In a 1900 speech to the International Congress of Mathematicians, David Hilbert set out a list of 23 unsolved problems in mathematics. These problems, spanning many areas of mathematics, formed a central focus for much of 20th century mathematics. Today, 10 have been solved, 7 are partially solved, and 2 are still open. The remaining 4 are too loosely formulated to be stated as solved or not.

Notable historical conjectures were finally proved. In 1976, Wolfgang Haken and Kenneth Appel used a computer to prove the four color theorem. Andrew Wiles, building on the work of others, proved Fermat's Last Theorem in 1995. Paul Cohen and Kurt Gödel proved that the continuum hypothesis is independent of (could neither be proved nor disproved from) the standard axioms of set theory. In 1998 Thomas Callister Hales proved the Kepler conjecture.

Mathematical collaborations of unprecedented size and scope took place. An example is the classification of finite simple groups (also called the "enormous theorem"), whose proof between 1955 and 1983 required 500-odd journal articles by about 100 authors, and filling tens of thousands of pages. A group of French mathematicians, including Jean Dieudonné and André Weil, publishing under the pseudonym "Nicolas Bourbaki," attempted to exposit all of known mathematics as a coherent rigorous whole. The resulting several dozen volumes has had a controversial influence on mathematical education.

Differential geometry came into its own when Einstein used it in general relativity. Entire new areas of mathematics such as mathematical logic, topology, and John von Neumann's game theory changed the kinds of questions that could be answered by mathematical methods. All kinds of structures were abstracted using axioms and given names like metric spaces, topological spaces etc. As mathematicians do, the concept of an abstract structure was itself abstracted and led to category theory. Grothendieck and Serre recast algebraic geometry using sheaf theory. Large advances were made in the qualitative study of dynamical systems that Poincaré had began in the 1890s. Measure theory was developed in the late 19th and early 20th century. Applications of measures include the Lebesgue integral, Kolmogorov's axiomatisation of probability theory, and ergodic theory. Knot theory greatly expanded. Quantum mechanics led to the deveopment of functional analysis. Other new areas include , Laurent Schwarz's distribution theory, fixed point theory, singularity theory and René Thom's catastrophe theory, model theory, and Mandelbrot's fractals.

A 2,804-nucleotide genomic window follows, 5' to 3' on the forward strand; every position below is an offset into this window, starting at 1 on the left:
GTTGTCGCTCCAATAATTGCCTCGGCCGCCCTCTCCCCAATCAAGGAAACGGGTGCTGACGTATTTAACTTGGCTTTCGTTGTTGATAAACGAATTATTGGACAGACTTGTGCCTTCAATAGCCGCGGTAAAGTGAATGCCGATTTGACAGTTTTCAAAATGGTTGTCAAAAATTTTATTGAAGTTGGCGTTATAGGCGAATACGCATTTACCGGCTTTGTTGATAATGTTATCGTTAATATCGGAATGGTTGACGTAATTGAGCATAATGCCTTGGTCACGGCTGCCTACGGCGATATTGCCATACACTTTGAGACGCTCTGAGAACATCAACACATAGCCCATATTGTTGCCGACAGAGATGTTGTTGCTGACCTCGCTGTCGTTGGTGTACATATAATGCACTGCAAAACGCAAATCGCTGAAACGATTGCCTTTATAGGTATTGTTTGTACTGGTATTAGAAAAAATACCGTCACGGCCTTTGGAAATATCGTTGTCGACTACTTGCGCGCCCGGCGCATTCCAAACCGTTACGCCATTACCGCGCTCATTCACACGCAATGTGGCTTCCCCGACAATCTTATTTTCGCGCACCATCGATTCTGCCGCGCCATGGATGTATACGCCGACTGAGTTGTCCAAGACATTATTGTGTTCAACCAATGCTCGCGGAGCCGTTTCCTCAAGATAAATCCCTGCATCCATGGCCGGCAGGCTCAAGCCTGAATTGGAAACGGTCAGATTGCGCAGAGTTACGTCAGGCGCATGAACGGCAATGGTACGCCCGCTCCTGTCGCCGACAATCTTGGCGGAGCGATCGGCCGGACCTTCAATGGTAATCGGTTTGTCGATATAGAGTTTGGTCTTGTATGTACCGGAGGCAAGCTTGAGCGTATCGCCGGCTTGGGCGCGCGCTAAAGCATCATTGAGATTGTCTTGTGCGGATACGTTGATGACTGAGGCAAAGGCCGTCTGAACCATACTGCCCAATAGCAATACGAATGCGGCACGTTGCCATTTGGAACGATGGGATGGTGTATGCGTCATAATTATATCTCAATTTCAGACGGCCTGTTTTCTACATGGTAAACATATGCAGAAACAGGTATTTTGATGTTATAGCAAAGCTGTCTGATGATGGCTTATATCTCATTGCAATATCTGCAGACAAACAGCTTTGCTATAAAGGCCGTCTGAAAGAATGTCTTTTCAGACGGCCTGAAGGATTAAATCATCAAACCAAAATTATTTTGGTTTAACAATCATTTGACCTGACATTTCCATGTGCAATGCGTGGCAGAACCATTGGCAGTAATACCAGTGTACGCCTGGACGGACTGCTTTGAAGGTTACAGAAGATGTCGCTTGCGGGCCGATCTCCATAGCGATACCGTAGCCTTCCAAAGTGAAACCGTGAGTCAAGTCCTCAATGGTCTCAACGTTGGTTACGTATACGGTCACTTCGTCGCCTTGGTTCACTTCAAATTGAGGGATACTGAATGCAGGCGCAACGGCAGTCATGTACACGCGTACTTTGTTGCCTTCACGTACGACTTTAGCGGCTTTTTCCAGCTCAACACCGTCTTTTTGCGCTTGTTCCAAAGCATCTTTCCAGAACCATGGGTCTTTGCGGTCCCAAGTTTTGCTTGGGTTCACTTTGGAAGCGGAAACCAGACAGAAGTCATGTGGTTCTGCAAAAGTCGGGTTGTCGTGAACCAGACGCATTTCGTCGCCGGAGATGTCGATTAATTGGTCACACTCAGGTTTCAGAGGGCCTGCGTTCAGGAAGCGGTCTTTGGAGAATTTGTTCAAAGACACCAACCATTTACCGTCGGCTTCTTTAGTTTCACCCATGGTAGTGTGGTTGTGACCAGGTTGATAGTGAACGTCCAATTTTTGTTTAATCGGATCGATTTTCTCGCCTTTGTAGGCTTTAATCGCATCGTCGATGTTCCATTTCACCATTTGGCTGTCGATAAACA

The development and continual improvement of computers, at first mechanical analog machines and then digital electronic machines, allowed industry to deal with larger and larger amounts of data to facilitate mass production and distribution and communication, and new areas of mathematics were developed to deal with this: Alan Turing's computability theory; complexity theory; Claude Shannon's information theory; signal processing; data analysis; optimization and other areas of operations research. In the preceding centuries much mathematical focus was on calculus and continuous functions, but the rise of computing and communication networks led to an increasing importance of discrete concepts and the expansion of combinatorics including graph theory. The speed and data processing abilities of computers also enabled the handling of mathematical problems that were too time-consuming to deal with by pencil and paper calculations, leading to areas such as numerical analysis and symbolic computation. Some of the most important methods and algorithms discovered in the 20th century are: the simplex algorithm, the Fast Fourier Transform and the Kalman filter.

At the same time, deep insights were made about the limitations to mathematics. In 1929 and 1930, it was proved the truth or falsity of all statements formulated about the natural numbers plus one of addition and multiplication, was decidable, i.e. could be determined by algorithm. In 1931, Kurt Gödel found that this was not the case for the natural numbers plus both addition and multiplication; this system, known as Peano arithmetic, was in fact incompletable. (Peano arithmetic is adequate for a good deal of number theory, including the notion of prime number.) A consequence of Gödel's two incompleteness theorems is that in any mathematical system that includes Peano arithmetic (including all of analysis and geometry), truth necessarily outruns proof, i.e. there are true statements that cannot be proved within the system. Hence mathematics cannot be reduced to mathematical logic, and David Hilbert's dream of making all of mathematics complete and consistent died.

One of the more colorful figures in 20th century mathematics was Srinivasa Aiyangar Ramanujan (1887–1920) who, despite being largely self-educated, conjectured or proved over 3000 theorems, including properties of highly composite numbers, the partition function and its asymptotics, and mock theta functions. He also made major investigations in the areas of gamma functions, modular forms, divergent series, hypergeometric series and prime number theory.

Paul Erdős published more papers than any other mathematician in history, working with hundreds of collaborators. Mathematicians have a game equivalent to the Kevin Bacon Game, which leads to the Erdős number of a mathematician. This describes the "collaborative distance" between a person and Paul Erdős, as measured by joint authorship of mathematical papers.

21st century

In 2000, the Clay Mathematics Institute announced the Millennium Prize Problems, and in 2003 the Poincaré conjecture was solved by Grigori Perelman.

Most mathematical journals now have online versions as well as print versions, and many online-only journals are launched. There is an increasing drive towards open access publishing, first popularized by the arXiv.

Future of Mathematics

There are many observable trends in mathematics, the most notable being that the subject is growing ever larger, computers are ever more important and powerful, the application of mathematics to bioinformatics is rapidly expanding, the volume of data to be analyzed being produced by science and industry, facilitated by computers, is explosively expanding...